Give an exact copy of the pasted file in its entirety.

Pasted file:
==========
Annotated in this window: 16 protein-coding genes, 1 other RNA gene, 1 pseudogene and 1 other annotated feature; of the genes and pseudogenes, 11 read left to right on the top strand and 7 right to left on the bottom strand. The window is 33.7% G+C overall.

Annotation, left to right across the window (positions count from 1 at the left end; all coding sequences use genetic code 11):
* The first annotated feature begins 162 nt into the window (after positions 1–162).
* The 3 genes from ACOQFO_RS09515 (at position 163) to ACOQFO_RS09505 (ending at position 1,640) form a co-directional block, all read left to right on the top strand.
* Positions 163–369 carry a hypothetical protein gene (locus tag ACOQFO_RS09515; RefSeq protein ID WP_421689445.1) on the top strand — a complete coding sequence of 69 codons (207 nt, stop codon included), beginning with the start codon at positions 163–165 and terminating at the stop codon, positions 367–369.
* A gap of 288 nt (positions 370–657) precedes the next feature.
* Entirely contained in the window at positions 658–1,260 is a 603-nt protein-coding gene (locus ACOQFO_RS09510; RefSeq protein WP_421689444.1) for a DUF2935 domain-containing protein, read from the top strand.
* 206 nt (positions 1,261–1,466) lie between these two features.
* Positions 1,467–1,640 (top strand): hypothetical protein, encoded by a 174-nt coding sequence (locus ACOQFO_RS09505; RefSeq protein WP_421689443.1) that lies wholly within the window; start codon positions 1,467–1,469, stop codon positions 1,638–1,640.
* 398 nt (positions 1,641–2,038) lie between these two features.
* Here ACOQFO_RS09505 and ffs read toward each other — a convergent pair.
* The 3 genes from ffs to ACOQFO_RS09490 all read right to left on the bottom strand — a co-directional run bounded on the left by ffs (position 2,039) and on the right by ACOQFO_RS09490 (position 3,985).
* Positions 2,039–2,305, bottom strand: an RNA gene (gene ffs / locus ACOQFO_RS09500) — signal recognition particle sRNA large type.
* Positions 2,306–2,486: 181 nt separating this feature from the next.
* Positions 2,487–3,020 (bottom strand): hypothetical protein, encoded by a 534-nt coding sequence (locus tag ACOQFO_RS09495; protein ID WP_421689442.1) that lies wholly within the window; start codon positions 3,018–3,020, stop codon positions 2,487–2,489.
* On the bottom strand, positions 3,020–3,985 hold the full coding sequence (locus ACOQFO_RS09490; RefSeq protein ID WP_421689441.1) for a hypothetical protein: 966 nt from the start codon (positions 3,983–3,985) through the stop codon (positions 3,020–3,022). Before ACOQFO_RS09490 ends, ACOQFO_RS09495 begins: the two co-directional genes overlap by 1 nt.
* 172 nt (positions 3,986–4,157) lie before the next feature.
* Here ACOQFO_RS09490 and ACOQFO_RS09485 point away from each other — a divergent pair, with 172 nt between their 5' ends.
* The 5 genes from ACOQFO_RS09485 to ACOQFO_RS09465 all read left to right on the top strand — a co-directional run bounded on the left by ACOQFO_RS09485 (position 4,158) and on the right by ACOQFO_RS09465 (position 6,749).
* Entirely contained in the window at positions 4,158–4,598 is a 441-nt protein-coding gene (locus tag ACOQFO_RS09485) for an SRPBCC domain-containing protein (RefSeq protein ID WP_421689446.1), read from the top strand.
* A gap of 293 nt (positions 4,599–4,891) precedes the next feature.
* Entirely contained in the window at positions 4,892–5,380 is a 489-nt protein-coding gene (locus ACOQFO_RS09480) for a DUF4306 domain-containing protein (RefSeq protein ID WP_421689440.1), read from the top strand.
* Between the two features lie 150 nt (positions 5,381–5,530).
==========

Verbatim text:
Annotated in this window: 16 protein-coding genes, 1 other RNA gene, 1 pseudogene and 1 other annotated feature; of the genes and pseudogenes, 11 read left to right on the top strand and 7 right to left on the bottom strand. The window is 33.7% G+C overall.

Annotation, left to right across the window (positions count from 1 at the left end; all coding sequences use genetic code 11):
* The first annotated feature begins 162 nt into the window (after positions 1–162).
* The 3 genes from ACOQFO_RS09515 (at position 163) to ACOQFO_RS09505 (ending at position 1,640) form a co-directional block, all read left to right on the top strand.
* Positions 163–369 carry a hypothetical protein gene (locus tag ACOQFO_RS09515; RefSeq protein ID WP_421689445.1) on the top strand — a complete coding sequence of 69 codons (207 nt, stop codon included), beginning with the start codon at positions 163–165 and terminating at the stop codon, positions 367–369.
* A gap of 288 nt (positions 370–657) precedes the next feature.
* Entirely contained in the window at positions 658–1,260 is a 603-nt protein-coding gene (locus ACOQFO_RS09510; RefSeq protein WP_421689444.1) for a DUF2935 domain-containing protein, read from the top strand.
* 206 nt (positions 1,261–1,466) lie between these two features.
* Positions 1,467–1,640 (top strand): hypothetical protein, encoded by a 174-nt coding sequence (locus ACOQFO_RS09505; RefSeq protein WP_421689443.1) that lies wholly within the window; start codon positions 1,467–1,469, stop codon positions 1,638–1,640.
* 398 nt (positions 1,641–2,038) lie between these two features.
* Here ACOQFO_RS09505 and ffs read toward each other — a convergent pair.
* The 3 genes from ffs to ACOQFO_RS09490 all read right to left on the bottom strand — a co-directional run bounded on the left by ffs (position 2,039) and on the right by ACOQFO_RS09490 (position 3,985).
* Positions 2,039–2,305, bottom strand: an RNA gene (gene ffs / locus ACOQFO_RS09500) — signal recognition particle sRNA large type.
* Positions 2,306–2,486: 181 nt separating this feature from the next.
* Positions 2,487–3,020 (bottom strand): hypothetical protein, encoded by a 534-nt coding sequence (locus tag ACOQFO_RS09495; protein ID WP_421689442.1) that lies wholly within the window; start codon positions 3,018–3,020, stop codon positions 2,487–2,489.
* On the bottom strand, positions 3,020–3,985 hold the full coding sequence (locus ACOQFO_RS09490; RefSeq protein ID WP_421689441.1) for a hypothetical protein: 966 nt from the start codon (positions 3,983–3,985) through the stop codon (positions 3,020–3,022). Before ACOQFO_RS09490 ends, ACOQFO_RS09495 begins: the two co-directional genes overlap by 1 nt.
* 172 nt (positions 3,986–4,157) lie before the next feature.
* Here ACOQFO_RS09490 and ACOQFO_RS09485 point away from each other — a divergent pair, with 172 nt between their 5' ends.
* The 5 genes from ACOQFO_RS09485 to ACOQFO_RS09465 all read left to right on the top strand — a co-directional run bounded on the left by ACOQFO_RS09485 (position 4,158) and on the right by ACOQFO_RS09465 (position 6,749).
* Entirely contained in the window at positions 4,158–4,598 is a 441-nt protein-coding gene (locus tag ACOQFO_RS09485) for an SRPBCC domain-containing protein (RefSeq protein ID WP_421689446.1), read from the top strand.
* A gap of 293 nt (positions 4,599–4,891) precedes the next feature.
* Entirely contained in the window at positions 4,892–5,380 is a 489-nt protein-coding gene (locus ACOQFO_RS09480) for a DUF4306 domain-containing protein (RefSeq protein ID WP_421689440.1), read from the top strand.
* Between the two features lie 150 nt (positions 5,381–5,530).